After the World Cup had finished he discovered that the promised strengthening to the Forest squad to enable them to cope back in the Premier League had not transpired, indeed that his strike partner Campbell (who had an ongoing back injury) had been sold to Trabzonspor for £2.5m. The club had also announced that Scot Gemmill was dropped from the first team for refusing to sign a new contract, and that club captain and terrace hero Colin Cooper was being allowed to leave to the team promoted alongside them as runners up, Middlesbrough. Van Hooijdonk asked for a transfer. The club's new owners refused. Van Hooijdonk announced that he had been told previously that he could leave the club at the end of the 1997–98 season if he so wished, that he felt betrayed by the club's owners who had failed to deliver on their promises to him regarding the strengthening of the team, and that he felt he could no longer play for his employers. Forest, desperate for a striker, refused to allow him to be transfer-listed again, so van Hooijdonk announced his intention to strike. He kept fit by training with his former club NAC Breda.[citation needed]

Because of his behaviour, Van Hooijdonk received criticism both from fans and from his teammates, not least from team-mate Steve Stone and manager Dave Bassett. The club refused to listen to offers for him, as they needed a top striker and the stand-off lasted until early November when van Hooijdonk, realising that he had no choice, agreed to return and played in a game against Wimbledon.[10] By this time the club was again in relegation trouble: bottom of the league without a win in nine games. He played sporadically between then and the end of the season. He scored 6 goals in his 19 starts in the Premier League, including his first goal in his second game back against Forest's fierce rivals Derby County, helping them to a draw. Infamously after this goal, most of his team-mates refused to celebrate alongside him, instead going to Scot Gemmill, the man who crossed the ball to him. He also scored a last-minute home equaliser against rivals Liverpool with a trademark free-kick that protected Forest's proud unbeaten home run against them that went back to 1984.[11] In another game against Leicester City he scored to put Forest 1-0 up but was then sent off as they ultimately lost 3-1.[12] Forest ended the 1998–99 Premier League season bottom and were relegated. Ralf Rangnick, then coach of VfB Stuttgart, wanted to bring Van Hooijdonk to Germany, but chairman Gerhard Mayer-Vorfelder refused, feeling that Van Hooijdonk was too expensive at the age of 30.[13][14]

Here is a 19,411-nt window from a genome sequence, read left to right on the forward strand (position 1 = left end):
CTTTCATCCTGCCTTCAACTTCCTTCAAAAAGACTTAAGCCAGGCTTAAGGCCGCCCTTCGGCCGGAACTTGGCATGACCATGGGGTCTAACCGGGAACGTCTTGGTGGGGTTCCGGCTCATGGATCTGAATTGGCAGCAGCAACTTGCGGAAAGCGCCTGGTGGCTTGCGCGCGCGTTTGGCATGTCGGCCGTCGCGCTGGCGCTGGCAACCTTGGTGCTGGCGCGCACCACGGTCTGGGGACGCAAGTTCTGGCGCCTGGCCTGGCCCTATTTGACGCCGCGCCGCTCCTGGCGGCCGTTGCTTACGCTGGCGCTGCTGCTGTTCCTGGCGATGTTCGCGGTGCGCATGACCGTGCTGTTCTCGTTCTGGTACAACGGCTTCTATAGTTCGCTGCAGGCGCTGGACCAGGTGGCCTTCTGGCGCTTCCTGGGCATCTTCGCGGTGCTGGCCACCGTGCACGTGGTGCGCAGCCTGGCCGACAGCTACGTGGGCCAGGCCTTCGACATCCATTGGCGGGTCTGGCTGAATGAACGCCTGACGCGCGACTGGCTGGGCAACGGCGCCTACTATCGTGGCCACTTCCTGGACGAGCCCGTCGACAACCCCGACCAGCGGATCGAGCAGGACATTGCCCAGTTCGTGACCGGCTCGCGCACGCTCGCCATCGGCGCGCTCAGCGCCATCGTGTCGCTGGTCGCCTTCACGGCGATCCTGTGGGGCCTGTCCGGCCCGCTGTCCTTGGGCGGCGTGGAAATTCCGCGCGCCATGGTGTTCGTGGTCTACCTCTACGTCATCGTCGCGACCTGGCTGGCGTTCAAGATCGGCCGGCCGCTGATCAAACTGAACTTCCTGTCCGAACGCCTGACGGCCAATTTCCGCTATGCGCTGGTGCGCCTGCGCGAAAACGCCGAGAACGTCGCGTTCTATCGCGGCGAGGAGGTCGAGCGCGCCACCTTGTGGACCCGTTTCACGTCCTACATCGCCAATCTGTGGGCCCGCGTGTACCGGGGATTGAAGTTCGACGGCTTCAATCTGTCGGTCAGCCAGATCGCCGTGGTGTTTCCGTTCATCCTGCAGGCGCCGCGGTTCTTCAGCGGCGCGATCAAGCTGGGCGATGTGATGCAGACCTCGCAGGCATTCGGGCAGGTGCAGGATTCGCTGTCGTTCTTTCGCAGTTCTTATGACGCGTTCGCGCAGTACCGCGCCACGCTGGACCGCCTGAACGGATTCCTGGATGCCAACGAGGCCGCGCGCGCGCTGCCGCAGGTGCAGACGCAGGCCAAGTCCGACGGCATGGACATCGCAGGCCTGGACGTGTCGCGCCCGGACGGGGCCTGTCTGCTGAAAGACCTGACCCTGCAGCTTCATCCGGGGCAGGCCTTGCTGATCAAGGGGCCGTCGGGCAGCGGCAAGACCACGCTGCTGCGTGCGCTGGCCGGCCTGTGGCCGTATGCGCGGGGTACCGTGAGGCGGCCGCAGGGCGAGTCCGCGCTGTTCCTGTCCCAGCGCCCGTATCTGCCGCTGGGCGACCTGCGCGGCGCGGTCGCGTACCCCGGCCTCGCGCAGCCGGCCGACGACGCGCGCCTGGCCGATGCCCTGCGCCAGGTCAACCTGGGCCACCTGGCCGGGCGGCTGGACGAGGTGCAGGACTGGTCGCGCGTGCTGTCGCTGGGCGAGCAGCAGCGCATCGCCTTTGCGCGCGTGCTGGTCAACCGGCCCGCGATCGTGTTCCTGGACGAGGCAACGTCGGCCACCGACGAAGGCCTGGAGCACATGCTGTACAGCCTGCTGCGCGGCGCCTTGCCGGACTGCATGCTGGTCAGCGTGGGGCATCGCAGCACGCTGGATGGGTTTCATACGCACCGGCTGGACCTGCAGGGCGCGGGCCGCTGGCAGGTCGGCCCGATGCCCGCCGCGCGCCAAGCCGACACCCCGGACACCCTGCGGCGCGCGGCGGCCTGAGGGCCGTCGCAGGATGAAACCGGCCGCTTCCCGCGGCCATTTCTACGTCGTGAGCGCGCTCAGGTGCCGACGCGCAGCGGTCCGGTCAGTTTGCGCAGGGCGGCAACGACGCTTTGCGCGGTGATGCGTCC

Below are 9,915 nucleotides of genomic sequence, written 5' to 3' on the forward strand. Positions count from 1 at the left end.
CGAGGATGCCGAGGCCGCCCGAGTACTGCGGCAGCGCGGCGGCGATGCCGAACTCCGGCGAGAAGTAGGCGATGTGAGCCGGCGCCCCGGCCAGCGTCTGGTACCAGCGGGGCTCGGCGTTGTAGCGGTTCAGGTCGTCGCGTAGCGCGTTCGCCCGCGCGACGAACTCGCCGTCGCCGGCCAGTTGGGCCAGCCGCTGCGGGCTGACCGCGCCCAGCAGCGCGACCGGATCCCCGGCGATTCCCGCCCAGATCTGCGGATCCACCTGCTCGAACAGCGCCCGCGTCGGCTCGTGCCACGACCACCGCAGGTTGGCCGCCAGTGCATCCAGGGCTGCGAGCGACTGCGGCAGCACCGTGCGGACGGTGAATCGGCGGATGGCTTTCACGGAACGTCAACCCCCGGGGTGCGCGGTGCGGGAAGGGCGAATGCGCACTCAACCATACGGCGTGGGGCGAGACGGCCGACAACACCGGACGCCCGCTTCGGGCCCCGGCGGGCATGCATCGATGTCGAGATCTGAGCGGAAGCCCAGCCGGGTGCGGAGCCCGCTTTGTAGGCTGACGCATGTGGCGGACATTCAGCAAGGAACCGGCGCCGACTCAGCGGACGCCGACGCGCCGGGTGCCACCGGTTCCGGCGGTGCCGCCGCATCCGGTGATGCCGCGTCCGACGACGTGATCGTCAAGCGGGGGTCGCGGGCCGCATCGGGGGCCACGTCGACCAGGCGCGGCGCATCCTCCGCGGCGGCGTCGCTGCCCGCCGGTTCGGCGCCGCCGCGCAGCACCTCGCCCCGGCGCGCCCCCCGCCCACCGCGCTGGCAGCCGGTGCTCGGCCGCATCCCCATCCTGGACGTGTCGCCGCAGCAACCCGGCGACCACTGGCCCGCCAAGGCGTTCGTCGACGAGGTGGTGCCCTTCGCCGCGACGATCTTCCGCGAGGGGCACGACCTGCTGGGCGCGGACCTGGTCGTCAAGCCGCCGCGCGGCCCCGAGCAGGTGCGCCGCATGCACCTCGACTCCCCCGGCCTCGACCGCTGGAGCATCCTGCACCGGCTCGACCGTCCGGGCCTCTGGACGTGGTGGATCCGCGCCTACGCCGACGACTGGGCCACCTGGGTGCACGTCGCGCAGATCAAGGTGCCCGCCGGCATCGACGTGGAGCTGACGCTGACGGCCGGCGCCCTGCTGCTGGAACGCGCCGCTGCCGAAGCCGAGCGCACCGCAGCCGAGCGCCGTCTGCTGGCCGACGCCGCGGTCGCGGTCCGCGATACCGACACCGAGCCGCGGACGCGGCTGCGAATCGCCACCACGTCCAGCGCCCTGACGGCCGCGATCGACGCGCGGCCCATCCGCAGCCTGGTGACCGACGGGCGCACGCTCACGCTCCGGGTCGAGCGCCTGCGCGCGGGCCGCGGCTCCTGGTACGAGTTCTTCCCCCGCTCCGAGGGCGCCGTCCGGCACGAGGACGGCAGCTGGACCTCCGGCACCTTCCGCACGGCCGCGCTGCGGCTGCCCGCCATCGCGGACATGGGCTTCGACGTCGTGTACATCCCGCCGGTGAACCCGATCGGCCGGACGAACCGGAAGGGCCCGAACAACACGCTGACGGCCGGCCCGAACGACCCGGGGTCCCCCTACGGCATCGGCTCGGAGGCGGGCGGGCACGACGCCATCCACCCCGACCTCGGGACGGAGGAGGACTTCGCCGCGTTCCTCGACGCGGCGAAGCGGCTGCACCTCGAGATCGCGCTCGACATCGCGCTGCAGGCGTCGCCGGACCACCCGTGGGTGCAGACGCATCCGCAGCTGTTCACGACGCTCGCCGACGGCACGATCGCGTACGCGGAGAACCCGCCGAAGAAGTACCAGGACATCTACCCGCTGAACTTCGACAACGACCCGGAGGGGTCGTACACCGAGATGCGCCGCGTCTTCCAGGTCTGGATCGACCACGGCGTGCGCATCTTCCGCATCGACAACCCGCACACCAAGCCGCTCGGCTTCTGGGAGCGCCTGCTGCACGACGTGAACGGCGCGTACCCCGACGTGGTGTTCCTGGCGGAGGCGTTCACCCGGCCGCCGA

At the end of the 1998–99 season he returned to the Netherlands with SBV Vitesse in a £3.5m move to continue his career after and did much to convince his critics of his goal-scoring abilities when he helped the Arnhem team to a UEFA Cup spot with 25 goals in one season. He also returned into the Dutch national team in this period.[citation needed]